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The protests roiling college campuses are filled with all sorts of demands, but many of them have one thing in common: money.

Many pro-Palestinian protesters want their school’s endowments to pull money from investments in companies that have financial ties to Israel. Most institutions have declined to do so.

This form of financial protest is not new. We all want to live our values and have our colleges, employers and communities do so, too. We saw similar protests in the 1970s and ’80s with South Africa and in the continuing debate over climate change. Students, especially, can learn a lot about investing, governance and complexity through trying to influence their schools.

But many individual investors also have the ability to press the eject button on stocks that they disfavor, all on their own. This week — after years of being disgusted by the way that a small number of companies have treated their American customers, employees and the public trust writ large — I finally did it myself. This is personal, so I will not name the companies here. But, to be clear, it had nothing to do with Israel and Gaza, and everything to do with how investing in bad corporate actors made me feel.

I’m not saying you should do this, too. But if you want to, it is becoming easier with each passing year.

At first glance, the process may seem simple. If you don’t want certain stocks in your portfolio, you don’t have to buy them or you can sell them if you already have them — and send an impassioned note to the company’s executive team for good measure.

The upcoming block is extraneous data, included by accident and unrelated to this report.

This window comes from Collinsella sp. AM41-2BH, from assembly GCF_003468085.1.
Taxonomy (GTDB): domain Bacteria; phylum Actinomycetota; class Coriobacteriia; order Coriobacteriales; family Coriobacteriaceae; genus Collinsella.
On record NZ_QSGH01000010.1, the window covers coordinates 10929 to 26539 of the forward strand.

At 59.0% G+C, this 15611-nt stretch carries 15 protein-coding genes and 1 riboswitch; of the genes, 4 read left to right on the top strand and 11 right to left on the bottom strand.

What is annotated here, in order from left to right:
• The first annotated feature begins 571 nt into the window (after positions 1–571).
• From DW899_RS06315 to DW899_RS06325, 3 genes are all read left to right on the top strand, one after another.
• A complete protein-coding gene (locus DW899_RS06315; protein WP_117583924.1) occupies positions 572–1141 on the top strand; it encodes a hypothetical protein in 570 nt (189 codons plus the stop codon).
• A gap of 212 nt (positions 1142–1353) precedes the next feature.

But many people invest in index funds — big baskets of the stocks that make up, say, the entire U.S. stock market. Until recently, it hasn’t been possible in most instances to call up a fund company and demand that it remove or double down on certain stocks just for you.

That, however, is changing. You can do your own subtraction inside an index-like collection of investments through a strategy called direct indexing. It’s available mostly in brokerage accounts and not retirement ones, though that may change as the strategy becomes more popular.

A financial services company that does direct indexing buys stocks in a particular index on your behalf, and you own the shares directly, not through a mutual fund or an exchange-traded fund. One big advantage of direct indexing is that you can save money on capital gains taxes by buying and selling stocks at the right time to offset winners with losers. Another advantage is that the companies will let you keep certain stocks out of your portfolio, but you can still own all the other stocks that are part of the index you want to mimic.

Direct indexing has been around for years, but the minimum amount of money that a company requires you to invest keeps decreasing. Fidelity will let some people do it with a minimum investment of $5,000. A start-up called Frec requires $20,000. At Wealthfront, the service is for accounts over $100,000.

There are fees, too, and there may be limits on the number of companies you can exclude.